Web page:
Challenging popular opinion of New Zealand's longest-serving Prime Minister as a ruthless pragmatist, cunning misogynist and Imperialistic jingoist, this landmark biography of Seddon presents an altogether more sympathetic, erudite appraisal.
Reconciling two generations of New Zealand scholarship, Richard Seddon: King of God's Own demonstrates that, while holding fast to common ideals, Seddon was successful by mastering the art of the possible. He knew instinctively what his electorate would tolerate and remained in step with public opinion. Despite contradictions in his attitudes towards other races, he fought to ensure privilege did not become entrenched in what he envisioned as a white man's utopia. In this perceptive new evaluation, political historian Tom Brooking explains Seddon's complex relationship with Maori and shows how he in fact held a progressively bi-cultural vision for the future of 'God's Own Country'.
Seddon was no saint. Somewhat autocratic and given to petty nepotism, he nevertheless remains the most dominant political leader in our country's history. Internationally, his high profile within the Empire helped put New Zealand on the map. Domestically, he sought a middle ground between free-market extremism and full-blown socialism. And more privately, Seddon was a devoted family man, his actions shaped much more by his supportive wife and assertive daughters than has previously been realised.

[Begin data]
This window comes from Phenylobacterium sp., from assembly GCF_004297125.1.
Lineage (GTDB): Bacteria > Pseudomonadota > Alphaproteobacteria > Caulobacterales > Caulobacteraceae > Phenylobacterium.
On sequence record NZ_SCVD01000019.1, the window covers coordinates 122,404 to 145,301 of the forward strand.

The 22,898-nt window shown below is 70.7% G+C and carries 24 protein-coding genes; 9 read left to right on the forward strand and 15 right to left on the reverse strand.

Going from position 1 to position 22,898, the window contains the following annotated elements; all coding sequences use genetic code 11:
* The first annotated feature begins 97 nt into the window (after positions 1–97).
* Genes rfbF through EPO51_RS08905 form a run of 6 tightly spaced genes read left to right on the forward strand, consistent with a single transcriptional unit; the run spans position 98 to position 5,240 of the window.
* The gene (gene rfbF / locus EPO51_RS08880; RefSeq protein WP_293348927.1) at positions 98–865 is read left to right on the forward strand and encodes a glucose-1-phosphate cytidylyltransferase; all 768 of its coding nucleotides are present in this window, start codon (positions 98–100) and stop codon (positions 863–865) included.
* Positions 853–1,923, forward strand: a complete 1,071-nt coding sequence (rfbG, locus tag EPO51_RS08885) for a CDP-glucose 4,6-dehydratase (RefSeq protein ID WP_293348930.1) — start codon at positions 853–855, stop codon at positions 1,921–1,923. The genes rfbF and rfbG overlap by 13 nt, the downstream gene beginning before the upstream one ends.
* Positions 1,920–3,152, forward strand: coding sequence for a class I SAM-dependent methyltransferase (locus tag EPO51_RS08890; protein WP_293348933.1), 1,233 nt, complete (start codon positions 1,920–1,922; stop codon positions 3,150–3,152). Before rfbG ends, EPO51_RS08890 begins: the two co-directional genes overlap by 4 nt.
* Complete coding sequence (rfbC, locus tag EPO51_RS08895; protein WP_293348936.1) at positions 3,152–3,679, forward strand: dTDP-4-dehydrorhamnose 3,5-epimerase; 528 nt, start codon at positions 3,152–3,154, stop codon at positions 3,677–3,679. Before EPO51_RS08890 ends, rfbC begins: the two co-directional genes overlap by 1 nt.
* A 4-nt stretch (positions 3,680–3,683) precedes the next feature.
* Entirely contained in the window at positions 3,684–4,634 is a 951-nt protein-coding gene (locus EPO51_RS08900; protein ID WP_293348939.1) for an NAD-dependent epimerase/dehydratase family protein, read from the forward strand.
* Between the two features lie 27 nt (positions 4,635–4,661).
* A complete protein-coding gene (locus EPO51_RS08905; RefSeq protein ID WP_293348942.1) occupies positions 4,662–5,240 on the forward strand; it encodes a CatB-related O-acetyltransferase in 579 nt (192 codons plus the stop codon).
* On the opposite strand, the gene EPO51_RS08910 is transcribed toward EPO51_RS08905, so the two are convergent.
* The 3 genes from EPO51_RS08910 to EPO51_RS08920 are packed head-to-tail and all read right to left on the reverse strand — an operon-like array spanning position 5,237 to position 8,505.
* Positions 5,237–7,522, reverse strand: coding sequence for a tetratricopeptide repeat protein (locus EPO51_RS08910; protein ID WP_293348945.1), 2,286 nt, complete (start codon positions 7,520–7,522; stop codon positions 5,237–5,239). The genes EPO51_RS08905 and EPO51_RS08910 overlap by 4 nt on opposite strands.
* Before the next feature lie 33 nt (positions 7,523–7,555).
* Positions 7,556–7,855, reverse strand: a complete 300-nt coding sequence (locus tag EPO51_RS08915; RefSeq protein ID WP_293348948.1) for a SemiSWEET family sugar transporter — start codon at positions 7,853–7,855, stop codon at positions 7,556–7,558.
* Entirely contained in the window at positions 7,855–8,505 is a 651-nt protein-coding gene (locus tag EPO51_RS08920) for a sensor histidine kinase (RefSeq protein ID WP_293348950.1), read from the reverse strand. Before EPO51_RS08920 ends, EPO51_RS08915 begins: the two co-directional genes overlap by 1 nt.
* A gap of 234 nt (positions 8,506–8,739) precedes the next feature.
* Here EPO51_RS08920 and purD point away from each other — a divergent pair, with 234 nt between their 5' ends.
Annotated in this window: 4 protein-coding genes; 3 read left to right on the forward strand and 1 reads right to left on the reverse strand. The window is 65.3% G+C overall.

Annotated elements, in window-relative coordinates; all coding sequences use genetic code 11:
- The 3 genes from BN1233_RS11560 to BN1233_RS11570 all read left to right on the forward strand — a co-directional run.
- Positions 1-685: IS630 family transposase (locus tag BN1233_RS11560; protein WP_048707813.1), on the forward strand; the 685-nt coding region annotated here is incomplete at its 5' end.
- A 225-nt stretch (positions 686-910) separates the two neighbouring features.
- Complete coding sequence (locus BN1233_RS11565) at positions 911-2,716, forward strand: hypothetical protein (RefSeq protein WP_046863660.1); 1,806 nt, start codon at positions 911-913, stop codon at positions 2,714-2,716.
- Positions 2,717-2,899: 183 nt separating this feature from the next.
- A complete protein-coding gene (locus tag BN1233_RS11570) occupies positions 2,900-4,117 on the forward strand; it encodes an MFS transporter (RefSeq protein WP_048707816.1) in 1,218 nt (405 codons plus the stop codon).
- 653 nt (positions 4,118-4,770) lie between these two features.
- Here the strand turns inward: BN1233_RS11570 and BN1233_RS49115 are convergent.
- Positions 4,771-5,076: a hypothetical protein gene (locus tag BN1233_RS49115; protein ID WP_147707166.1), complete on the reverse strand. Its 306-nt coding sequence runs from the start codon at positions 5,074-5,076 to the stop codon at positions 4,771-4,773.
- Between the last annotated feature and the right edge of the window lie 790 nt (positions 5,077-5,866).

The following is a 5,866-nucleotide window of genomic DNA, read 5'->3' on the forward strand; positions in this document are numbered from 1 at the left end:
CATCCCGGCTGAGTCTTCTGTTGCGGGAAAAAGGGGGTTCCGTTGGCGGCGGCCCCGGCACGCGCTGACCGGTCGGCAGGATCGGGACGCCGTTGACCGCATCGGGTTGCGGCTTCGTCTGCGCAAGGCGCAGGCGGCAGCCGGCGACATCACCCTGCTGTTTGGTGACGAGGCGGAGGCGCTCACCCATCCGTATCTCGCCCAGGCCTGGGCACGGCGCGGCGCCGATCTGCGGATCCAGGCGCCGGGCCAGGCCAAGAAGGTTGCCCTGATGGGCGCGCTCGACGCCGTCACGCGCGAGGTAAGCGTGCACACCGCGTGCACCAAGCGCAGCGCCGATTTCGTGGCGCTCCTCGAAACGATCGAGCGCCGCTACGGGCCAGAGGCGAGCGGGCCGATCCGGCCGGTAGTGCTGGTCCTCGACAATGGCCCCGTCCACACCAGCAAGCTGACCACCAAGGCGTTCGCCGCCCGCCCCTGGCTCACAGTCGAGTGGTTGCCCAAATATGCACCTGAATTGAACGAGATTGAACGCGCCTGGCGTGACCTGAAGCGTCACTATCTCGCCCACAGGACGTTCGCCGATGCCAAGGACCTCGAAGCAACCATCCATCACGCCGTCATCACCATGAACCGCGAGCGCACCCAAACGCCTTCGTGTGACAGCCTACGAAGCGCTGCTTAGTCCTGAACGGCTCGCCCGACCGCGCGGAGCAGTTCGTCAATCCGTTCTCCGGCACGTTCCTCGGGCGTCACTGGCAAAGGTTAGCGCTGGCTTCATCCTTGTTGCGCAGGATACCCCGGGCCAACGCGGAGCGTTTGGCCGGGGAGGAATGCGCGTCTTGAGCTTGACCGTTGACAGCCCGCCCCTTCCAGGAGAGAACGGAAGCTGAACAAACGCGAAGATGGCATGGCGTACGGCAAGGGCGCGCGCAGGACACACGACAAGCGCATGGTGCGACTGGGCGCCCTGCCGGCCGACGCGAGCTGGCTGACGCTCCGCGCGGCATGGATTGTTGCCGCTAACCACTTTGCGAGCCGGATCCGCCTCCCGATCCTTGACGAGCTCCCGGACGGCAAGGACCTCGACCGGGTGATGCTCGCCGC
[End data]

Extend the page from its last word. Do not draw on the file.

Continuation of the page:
Richard Seddon: King of God's Own is a superlative achievement in New Zealand history writing. Absorbing, wide-ranging and beautifully articulated, it reframes and repositions one of the founding fathers of modern New Zealand.
An aristocrat from a privileged background, Villiers was elected to Parliament as a Radical in 1835 and subsequently served the constituency of Wolverhampton for sixty-three years until his death in 1898. A staunch Liberal free trader throughout his life, Villiers played a pre-eminent role in the Anti-Corn Law League as its parliamentary champion, introduced an important series of Poor Law reforms and later split with William Gladstone over the issue of Irish Home Rule, turning thereafter to Liberal Unionism. Hence Villiers, who remains the longest-serving MP in British parliamentary history, was intimately involved with many of the great issues of the Victorian Age in Britain.